Cell measurement

Greg Foot explains the main differences between light and electron microscopes

Light microscopes

Most animal cells range in size from 0.01 to 0.05 mm, and plant cells from 0.01 to 0.10 mm.

The human eye can see objects as small as around 0.05 mm. Therefore a microscope is needed to see cells in detail.

Microscopes magnify the image of a specimen - cells, tissues or other structures - so that it appears larger. The type of microscope most used in schools is a compound microscope.

Microscopes magnify the image of a specimen – cells, tissues of other structures – so that it appears larger. The type of microscope you have used in the school laboratory is a compound microscope.The components of a light microscope and their functions

Calculating the magnification of a compound microscope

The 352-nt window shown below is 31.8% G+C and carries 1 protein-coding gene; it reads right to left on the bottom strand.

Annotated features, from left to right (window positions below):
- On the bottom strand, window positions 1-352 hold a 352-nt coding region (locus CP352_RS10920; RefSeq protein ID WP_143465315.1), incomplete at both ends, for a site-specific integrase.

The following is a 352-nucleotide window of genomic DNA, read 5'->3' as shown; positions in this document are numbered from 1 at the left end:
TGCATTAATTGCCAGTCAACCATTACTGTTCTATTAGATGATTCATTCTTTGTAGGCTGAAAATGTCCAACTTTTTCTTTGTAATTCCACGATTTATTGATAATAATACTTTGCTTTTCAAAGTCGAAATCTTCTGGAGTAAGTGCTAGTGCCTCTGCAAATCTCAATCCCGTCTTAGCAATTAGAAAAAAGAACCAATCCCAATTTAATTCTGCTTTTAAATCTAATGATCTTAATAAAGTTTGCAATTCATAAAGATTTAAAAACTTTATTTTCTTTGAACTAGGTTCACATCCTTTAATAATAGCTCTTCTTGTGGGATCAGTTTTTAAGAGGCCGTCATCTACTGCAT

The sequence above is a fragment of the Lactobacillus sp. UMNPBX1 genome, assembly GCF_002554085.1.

A compound microscope uses two lenses to magnify the specimen - the eyepiece and an objective lens.

In most microscopes, there is a choice of objective lenses to use. Magnification can therefore be varied according to the size of the specimen to be viewed and the level of detail required.

The magnification of a lens is shown by a multiplication sign followed by the amount the lens magnifies, eg ×10.

Magnification of the microscope = magnification of eyepiece × magnification of objective

So, if the magnification of an eyepiece is ×10 and the objective is ×4, the magnification of the microscope is:

magnification of eyepiece × magnification of objective = 10 × 4 = 40

Question

If the magnification of an eyepiece is ×10 and the objective is ×40, what is the magnification of the microscope?

10 × 40 = ×400

Calculating the magnification of an image

Microscopes use lenses to magnify the image of a biological specimen so that it appears larger.

The formula to calculate magnification is:

\text{magnification} = \frac{\text{size of image}}{\text{real size of object}}

The formula shown in a magnification triangle:

A triangle showing how to calculate the magnification of an image